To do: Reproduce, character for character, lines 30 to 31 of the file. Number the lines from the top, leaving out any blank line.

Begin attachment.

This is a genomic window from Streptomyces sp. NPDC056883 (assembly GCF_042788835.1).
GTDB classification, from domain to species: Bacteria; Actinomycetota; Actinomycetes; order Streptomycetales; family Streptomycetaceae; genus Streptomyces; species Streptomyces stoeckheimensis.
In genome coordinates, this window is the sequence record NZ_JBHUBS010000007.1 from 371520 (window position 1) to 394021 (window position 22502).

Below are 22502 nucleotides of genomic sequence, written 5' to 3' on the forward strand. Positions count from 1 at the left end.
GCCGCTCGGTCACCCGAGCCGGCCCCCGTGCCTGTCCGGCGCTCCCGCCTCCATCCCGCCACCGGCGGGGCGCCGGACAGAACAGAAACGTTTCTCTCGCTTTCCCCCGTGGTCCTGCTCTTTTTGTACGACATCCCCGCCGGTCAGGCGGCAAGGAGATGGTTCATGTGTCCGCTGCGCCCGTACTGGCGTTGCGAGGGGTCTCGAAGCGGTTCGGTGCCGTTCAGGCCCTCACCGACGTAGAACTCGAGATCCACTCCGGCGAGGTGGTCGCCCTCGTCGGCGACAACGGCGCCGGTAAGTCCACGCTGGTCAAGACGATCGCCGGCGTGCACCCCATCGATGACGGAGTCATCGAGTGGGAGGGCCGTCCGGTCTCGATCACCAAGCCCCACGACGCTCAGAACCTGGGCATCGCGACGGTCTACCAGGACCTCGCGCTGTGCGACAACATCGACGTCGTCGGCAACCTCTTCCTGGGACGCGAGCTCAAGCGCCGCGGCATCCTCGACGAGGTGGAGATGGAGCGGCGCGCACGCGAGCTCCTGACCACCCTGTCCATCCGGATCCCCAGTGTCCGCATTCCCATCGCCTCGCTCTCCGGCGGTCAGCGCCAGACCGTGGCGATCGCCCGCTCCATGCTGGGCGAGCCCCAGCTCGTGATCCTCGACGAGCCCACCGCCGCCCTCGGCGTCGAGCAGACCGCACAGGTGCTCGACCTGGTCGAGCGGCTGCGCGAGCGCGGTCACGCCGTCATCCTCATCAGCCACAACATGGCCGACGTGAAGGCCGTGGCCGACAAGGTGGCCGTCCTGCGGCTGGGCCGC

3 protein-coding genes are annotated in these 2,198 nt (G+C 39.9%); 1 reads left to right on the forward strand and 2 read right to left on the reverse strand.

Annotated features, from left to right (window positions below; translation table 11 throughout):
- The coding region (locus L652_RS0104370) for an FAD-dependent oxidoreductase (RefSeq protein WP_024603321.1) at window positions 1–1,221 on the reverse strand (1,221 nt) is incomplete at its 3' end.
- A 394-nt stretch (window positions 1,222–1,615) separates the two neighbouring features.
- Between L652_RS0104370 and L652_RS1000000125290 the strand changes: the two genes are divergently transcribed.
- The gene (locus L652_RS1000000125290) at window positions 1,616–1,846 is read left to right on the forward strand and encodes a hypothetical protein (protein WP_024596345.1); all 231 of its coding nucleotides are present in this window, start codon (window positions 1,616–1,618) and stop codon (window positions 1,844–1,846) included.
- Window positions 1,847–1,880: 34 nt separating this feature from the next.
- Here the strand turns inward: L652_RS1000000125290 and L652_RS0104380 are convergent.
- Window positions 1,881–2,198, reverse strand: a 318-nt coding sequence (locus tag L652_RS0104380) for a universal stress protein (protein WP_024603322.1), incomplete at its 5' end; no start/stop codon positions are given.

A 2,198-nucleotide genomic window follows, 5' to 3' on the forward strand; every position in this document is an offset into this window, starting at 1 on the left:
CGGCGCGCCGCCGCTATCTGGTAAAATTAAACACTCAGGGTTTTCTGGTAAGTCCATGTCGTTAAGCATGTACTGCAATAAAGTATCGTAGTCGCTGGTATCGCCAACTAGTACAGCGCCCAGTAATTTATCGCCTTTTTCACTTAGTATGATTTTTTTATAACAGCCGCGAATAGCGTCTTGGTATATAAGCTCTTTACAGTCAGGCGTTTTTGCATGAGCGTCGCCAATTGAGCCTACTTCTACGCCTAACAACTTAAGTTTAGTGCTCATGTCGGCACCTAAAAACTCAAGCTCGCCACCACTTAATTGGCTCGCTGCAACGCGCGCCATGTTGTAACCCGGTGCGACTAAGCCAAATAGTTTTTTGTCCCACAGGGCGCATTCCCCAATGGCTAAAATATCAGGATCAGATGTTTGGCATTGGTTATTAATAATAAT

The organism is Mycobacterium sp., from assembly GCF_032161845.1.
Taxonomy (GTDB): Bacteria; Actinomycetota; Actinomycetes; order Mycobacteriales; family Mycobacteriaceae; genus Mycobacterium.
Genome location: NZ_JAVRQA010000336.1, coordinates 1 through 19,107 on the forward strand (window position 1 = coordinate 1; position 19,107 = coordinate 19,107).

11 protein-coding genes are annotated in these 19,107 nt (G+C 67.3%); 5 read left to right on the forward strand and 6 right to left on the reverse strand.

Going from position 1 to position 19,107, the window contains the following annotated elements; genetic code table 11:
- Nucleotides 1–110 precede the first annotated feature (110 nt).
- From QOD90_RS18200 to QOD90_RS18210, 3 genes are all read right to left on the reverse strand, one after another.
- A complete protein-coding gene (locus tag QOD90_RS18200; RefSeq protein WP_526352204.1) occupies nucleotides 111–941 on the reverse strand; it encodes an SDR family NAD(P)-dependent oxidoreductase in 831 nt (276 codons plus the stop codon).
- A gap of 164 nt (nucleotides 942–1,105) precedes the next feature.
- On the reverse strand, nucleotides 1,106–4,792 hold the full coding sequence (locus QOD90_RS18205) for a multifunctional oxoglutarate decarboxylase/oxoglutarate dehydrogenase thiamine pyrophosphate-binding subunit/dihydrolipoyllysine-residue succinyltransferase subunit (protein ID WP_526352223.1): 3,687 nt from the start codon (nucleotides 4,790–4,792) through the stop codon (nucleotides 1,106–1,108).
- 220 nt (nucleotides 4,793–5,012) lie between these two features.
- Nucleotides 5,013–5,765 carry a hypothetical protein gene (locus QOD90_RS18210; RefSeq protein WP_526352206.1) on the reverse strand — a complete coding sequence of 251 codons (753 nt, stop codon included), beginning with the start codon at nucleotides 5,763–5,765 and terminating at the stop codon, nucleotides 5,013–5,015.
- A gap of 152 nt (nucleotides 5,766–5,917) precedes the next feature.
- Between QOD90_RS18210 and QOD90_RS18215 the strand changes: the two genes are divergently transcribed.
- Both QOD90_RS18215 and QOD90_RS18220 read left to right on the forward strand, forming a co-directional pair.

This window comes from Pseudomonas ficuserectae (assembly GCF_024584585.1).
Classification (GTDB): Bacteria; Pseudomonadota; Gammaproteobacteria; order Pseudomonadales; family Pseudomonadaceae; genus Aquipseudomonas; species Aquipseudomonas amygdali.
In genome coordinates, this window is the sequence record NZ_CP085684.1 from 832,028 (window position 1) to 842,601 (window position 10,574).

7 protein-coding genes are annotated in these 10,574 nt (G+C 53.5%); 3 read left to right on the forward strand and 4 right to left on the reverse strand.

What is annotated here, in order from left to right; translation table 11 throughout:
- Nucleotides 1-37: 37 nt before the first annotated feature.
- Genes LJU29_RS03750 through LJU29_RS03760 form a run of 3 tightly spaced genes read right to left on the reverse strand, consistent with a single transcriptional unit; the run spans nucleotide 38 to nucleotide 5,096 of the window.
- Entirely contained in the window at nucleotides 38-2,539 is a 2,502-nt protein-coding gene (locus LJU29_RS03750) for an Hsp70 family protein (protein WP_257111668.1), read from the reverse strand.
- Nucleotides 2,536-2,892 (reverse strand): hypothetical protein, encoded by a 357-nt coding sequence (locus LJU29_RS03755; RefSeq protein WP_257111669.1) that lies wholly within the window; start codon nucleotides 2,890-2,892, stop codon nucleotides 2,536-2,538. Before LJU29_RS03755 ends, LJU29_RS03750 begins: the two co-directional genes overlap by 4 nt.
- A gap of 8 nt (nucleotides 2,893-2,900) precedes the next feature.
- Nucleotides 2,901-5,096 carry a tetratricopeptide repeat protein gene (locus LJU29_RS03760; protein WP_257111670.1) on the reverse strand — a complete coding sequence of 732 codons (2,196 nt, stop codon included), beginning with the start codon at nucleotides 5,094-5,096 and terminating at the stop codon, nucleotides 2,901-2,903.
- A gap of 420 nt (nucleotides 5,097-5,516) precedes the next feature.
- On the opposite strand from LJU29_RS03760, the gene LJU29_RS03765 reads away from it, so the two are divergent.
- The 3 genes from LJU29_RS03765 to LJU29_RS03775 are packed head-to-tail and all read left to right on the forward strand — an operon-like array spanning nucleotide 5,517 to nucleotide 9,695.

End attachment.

- Between QOD90_RS18210 and QOD90_RS18215 the strand changes: the two genes are divergently transcribed.
- Both QOD90_RS18215 and QOD90_RS18220 read left to right on the forward strand, forming a co-directional pair.